• Thought also depends on standards of cogency, which are disfavored because they are at odds with diversity. People want to include marginalized voices, so they feel called upon to treat thoughts nonjudgmentally, as long as they are politically acceptable.
  • In any event, standards require effort, so they’re at odds with consumerism, comfort, and lifestyle libertarianism, and the technological outlook makes those the goals of life. Such an attitude may help explain the recent startling decline of academic achievement among thoroughly assimilated Jewish and Japanese Americans.
If America and the West are getting stupider as a result of the basic nature and tendency of our society, including the measures that have been adopted to increase the intelligence with which it is run, we have to ask about the future. Some say that the no-nonsense Chinese will take over everything, others that genetic engineering will save the day, still others predict a period of general disorder, something like the Middle East but on a global scale.
It seems unlikely the Chinese will take over, since they have their own problems. For starters, selective abortion and the one-child rule mean they’re going to have a huge population of young men with no prospect of marriage, and an even huger population of elderly people with no one to support and look after them. Nor does genetic engineering look like a cure-all for stupidity, if only because the problems are mostly cultural and grow out of an understanding of man and society that reduces human life to an engineering problem. So the obvious outcome of present trends in the West is growing incoherence of thought, leading to nonfunctional public life and a retreat into inward-turning networks of survival. We’ve tried to turn Iraq into Minnesota, but it’s more likely we’ll turn Minnesota into Iraq.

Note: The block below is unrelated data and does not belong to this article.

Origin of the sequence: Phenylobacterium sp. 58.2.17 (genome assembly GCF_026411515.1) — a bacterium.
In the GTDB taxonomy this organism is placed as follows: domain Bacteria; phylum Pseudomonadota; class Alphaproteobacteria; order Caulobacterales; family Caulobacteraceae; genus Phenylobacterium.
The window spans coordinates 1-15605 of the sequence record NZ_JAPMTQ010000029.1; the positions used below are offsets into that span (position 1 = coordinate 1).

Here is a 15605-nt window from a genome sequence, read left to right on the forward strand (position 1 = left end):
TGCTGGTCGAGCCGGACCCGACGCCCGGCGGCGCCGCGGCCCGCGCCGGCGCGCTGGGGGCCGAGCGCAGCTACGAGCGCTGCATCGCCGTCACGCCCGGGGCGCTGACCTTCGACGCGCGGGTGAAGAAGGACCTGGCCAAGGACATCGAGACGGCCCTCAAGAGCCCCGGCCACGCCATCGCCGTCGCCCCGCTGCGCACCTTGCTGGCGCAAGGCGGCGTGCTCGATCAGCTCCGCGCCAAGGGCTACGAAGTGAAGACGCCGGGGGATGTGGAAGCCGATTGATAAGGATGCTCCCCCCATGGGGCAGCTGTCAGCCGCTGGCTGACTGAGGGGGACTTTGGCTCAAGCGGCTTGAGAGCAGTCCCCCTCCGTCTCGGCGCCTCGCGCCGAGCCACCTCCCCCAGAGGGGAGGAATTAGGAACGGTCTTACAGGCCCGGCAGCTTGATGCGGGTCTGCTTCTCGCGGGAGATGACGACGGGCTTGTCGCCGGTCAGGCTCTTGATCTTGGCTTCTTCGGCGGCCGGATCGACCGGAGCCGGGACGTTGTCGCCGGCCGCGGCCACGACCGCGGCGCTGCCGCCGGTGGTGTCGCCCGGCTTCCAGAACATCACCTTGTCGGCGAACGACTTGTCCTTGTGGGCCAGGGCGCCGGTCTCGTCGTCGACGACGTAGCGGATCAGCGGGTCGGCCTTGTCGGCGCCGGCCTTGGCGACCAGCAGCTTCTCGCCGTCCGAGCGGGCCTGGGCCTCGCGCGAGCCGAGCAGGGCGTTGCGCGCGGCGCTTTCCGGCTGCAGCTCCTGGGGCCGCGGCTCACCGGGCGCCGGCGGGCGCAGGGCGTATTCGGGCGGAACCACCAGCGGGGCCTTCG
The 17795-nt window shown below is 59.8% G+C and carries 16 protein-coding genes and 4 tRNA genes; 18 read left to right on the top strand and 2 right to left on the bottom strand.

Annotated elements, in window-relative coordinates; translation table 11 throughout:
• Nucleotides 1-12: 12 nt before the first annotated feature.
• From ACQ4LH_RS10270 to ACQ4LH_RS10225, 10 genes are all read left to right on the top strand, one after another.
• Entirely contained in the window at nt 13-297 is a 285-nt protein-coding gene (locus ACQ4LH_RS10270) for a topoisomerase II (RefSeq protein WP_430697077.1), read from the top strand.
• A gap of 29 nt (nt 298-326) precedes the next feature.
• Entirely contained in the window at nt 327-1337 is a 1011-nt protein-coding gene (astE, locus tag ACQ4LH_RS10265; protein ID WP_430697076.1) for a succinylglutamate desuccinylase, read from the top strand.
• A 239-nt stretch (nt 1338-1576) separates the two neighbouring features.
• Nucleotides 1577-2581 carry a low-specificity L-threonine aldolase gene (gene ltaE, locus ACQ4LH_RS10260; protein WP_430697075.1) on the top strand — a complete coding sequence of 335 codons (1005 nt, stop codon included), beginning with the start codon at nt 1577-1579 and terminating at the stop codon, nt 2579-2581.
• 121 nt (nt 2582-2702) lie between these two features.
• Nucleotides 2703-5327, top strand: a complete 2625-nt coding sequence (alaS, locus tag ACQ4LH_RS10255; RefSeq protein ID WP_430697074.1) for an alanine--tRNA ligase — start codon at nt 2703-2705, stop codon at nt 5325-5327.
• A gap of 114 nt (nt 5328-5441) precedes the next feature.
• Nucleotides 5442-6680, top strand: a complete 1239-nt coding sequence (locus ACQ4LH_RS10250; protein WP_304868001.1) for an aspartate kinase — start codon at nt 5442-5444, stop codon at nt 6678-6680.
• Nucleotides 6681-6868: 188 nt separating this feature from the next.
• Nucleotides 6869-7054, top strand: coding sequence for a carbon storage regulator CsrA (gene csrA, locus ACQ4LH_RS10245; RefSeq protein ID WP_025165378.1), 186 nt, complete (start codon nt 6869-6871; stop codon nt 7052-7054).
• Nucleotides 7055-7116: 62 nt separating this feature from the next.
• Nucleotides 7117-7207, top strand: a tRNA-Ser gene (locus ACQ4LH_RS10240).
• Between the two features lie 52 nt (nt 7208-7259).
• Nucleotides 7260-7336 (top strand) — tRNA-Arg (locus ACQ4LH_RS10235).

What’s needed, then, is a basic change of cultural direction that allows better things to develop. That’s not impossible. Intelligence is more functional than stupidity, and cooperation works better than chaos, so why shouldn’t they have a competitive advantage?